September 2011 Volume 31, Number 9


At the request of a client, I've updated an article I wrote in 2006.

I seem to be taking on an added role as financial advisor — that of defender of my clients' retirement funds. I'm not fighting off thieves or con men or shady pitchmen. I'm stepping in to protect my clients from their own adult children! The problem is growing and unfortunately it reflects a widespread trend in America.

Many middle-aged and younger consumers are addicted to credit and need to check into rehab. Consumer credit-card debt has almost tripled over the last two decades-from $238 billion in 1989 to over $800 billion in 2011.1 The average American family now owes more than $6,700 in credit card debt.2

A few years ago, I met with a client whose adult children were asking her for money. She felt uneasy about the situation and had come to me for advice. I asked her, "When you were their age, what did you do when you needed something and you didn't have the money for it?" "Well," she said quietly, "we did without." I asked another question. "And what if it was something you really needed?" She thought for a minute and then said, "We would figure out a way to pay for it by doing extra work and saving up for it, or by giving up something else…" I kept pressing. "Did you ever ask someone else to pay for it-including your parents?" She became indignant, "Of course not!" (There's the lesson for her children.)

Problems compounded by unemployment or divorce. The problems with debt and a low savings rate are compounded when a wage-earner loses his or her job. There is little if any "cushion" to fall back on. Contributions to savings are halted, debt in- creases, and mom and dad become the banker of choice. One of my clients made house payments for his middle-aged son who was out of work. "This was supposed to be temporary financial assistance," said my client. "But the months kept rolling by. This began to put a strain on my relationship with my son and his family. I kept wondering why my son wouldn't go out and just get a job-anything that would put food on the table. That's what I would have done! But he kept holding out for the specific job that he was trained to do. I finally had to say that I couldn't support him anymore. Now I feel like the bad guy!"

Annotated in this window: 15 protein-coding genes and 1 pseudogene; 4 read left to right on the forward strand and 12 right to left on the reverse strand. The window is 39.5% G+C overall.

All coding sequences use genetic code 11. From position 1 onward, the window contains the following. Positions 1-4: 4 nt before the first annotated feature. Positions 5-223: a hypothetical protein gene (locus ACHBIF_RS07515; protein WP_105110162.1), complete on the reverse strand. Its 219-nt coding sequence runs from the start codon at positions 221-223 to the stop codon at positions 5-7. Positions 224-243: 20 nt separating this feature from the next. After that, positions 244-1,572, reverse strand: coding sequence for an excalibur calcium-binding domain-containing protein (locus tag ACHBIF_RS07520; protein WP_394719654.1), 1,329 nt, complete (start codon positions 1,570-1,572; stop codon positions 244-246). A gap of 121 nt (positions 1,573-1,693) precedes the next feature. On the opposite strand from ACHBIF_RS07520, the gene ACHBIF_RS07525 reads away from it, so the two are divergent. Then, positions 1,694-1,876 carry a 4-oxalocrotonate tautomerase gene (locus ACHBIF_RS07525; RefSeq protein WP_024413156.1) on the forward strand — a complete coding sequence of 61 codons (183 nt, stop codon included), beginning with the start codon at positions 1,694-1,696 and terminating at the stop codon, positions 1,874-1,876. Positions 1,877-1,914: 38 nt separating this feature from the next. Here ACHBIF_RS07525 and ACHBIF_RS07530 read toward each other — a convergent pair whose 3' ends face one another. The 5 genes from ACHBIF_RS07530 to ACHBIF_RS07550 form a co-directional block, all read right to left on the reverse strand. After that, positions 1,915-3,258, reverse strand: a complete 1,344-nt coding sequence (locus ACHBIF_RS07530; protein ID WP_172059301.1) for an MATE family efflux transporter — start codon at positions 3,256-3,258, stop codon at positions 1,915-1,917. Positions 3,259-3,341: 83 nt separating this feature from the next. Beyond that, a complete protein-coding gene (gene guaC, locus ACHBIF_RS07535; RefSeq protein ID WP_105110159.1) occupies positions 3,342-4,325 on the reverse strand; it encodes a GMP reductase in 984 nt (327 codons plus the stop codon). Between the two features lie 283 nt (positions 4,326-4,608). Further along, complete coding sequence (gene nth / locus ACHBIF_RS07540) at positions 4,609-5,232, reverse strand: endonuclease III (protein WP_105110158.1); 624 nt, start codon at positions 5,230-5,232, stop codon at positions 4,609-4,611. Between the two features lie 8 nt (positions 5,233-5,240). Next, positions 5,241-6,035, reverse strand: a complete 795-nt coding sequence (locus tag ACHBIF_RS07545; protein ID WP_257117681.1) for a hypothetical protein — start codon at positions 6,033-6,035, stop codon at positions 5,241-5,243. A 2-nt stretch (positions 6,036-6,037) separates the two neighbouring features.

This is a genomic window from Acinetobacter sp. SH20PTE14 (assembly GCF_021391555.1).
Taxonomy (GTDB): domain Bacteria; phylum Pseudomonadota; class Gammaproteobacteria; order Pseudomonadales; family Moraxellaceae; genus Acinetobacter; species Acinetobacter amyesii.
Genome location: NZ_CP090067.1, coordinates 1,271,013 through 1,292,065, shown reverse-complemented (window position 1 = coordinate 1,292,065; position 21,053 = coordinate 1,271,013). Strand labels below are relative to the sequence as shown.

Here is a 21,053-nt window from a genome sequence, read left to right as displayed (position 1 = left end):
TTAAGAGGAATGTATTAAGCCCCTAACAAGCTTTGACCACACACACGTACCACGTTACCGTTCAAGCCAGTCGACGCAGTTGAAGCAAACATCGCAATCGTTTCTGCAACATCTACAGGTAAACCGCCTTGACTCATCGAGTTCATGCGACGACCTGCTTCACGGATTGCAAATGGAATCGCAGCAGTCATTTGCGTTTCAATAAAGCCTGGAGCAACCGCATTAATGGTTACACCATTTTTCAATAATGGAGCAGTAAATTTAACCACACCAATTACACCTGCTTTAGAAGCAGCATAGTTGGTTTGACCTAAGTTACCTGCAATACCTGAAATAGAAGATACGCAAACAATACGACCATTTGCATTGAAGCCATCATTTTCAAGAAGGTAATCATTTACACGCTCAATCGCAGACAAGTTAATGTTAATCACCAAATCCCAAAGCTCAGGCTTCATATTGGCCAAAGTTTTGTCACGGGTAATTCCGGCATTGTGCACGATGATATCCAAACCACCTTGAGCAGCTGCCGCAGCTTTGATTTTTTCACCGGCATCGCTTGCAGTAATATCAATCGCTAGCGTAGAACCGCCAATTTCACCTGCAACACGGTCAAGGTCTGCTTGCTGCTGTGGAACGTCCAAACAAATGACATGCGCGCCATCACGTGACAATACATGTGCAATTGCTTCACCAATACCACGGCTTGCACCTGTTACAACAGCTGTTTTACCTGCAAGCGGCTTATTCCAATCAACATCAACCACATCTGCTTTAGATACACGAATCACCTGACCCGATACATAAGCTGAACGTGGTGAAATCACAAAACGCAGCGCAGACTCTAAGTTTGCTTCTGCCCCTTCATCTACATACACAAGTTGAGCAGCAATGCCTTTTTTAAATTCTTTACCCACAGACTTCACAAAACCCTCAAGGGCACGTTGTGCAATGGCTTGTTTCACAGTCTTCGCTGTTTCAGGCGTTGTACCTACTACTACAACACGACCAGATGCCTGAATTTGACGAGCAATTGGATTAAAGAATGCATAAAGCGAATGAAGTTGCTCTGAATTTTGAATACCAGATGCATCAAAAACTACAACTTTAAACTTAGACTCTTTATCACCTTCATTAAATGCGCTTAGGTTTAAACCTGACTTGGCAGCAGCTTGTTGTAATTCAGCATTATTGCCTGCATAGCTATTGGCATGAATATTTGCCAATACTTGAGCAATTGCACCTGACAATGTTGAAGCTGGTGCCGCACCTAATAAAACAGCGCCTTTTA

Today, greater numbers of adult children are moving back in with their parents after becoming unemployed or divorced. Often this involves three generations living under the same roof and parents generally end up paying for the additional expenses incurred. Although parental support is invaluable during this difficult time, it is important that parents do not assume responsibilities that belong to their adult children. Here are principles you can adapt to your own personal situation.

Principle #1: Love is not tied to money.

Adult children may sometimes manipulate their parents' emotions by associating money with love. (i.e. the more you give me the more you love me). Worse, some children really believe it. Never confuse money with love and don't allow your family to do so either.

If they try this trick, reverse the tables. Tell them you have raised them and supported them all through their growing years. Ask if you should measure your child's love for you by how much they are willing to support you in your later years.

Principle #2: Empower, don't enable.

This is the concept of "Give a child a fish and you feed him for a day. Teach him to fish and you feed him for a lifetime." Family therapist Gary Lundberg describes a couple whose son has recently become divorced and unemployed and who wants to return home to live with them. The parents want to help their son, but they also want to establish boundaries in order to avoid future conflict and so they set up these simple rules: